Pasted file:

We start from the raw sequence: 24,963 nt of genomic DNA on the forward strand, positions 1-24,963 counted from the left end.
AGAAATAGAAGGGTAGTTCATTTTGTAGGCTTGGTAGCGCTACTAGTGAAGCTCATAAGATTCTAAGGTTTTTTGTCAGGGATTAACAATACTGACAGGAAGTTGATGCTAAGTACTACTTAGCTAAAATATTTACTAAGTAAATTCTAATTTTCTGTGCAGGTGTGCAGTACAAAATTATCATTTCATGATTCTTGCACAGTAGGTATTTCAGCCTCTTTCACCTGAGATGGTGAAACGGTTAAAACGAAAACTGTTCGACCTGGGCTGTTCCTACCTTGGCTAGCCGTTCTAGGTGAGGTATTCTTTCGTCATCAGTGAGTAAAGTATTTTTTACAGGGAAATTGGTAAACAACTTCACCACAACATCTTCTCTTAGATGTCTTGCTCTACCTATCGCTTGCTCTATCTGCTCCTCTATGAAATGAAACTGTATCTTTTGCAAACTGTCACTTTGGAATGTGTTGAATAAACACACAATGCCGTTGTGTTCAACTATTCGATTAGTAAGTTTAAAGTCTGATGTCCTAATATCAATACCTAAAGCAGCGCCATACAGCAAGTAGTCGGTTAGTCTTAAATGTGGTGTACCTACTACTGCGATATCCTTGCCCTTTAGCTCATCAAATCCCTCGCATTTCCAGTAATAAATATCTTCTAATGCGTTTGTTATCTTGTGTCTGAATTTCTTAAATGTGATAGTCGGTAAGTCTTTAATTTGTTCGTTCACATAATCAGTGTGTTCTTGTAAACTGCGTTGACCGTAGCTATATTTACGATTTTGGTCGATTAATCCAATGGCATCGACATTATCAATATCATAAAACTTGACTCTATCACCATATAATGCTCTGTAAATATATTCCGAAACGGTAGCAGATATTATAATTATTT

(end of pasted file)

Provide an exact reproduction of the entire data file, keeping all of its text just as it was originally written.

We start from the raw sequence: 24,963 nt of genomic DNA on the forward strand, positions 1-24,963 counted from the left end.
AGAAATAGAAGGGTAGTTCATTTTGTAGGCTTGGTAGCGCTACTAGTGAAGCTCATAAGATTCTAAGGTTTTTTGTCAGGGATTAACAATACTGACAGGAAGTTGATGCTAAGTACTACTTAGCTAAAATATTTACTAAGTAAATTCTAATTTTCTGTGCAGGTGTGCAGTACAAAATTATCATTTCATGATTCTTGCACAGTAGGTATTTCAGCCTCTTTCACCTGAGATGGTGAAACGGTTAAAACGAAAACTGTTCGACCTGGGCTGTTCCTACCTTGGCTAGCCGTTCTAGGTGAGGTATTCTTTCGTCATCAGTGAGTAAAGTATTTTTTACAGGGAAATTGGTAAACAACTTCACCACAACATCTTCTCTTAGATGTCTTGCTCTACCTATCGCTTGCTCTATCTGCTCCTCTATGAAATGAAACTGTATCTTTTGCAAACTGTCACTTTGGAATGTGTTGAATAAACACACAATGCCGTTGTGTTCAACTATTCGATTAGTAAGTTTAAAGTCTGATGTCCTAATATCAATACCTAAAGCAGCGCCATACAGCAAGTAGTCGGTTAGTCTTAAATGTGGTGTACCTACTACTGCGATATCCTTGCCCTTTAGCTCATCAAATCCCTCGCATTTCCAGTAATAAATATCTTCTAATGCGTTTGTTATCTTGTGTCTGAATTTCTTAAATGTGATAGTCGGTAAGTCTTTAATTTGTTCGTTCACATAATCAGTGTGTTCTTGTAAACTGCGTTGACCGTAGCTATATTTACGATTTTGGTCGATTAATCCAATGGCATCGACATTATCAATATCATAAAACTTGACTCTATCACCATATAATGCTCTGTAAATATATTCCGAAACGGTAGCAGATATTATAATTATTT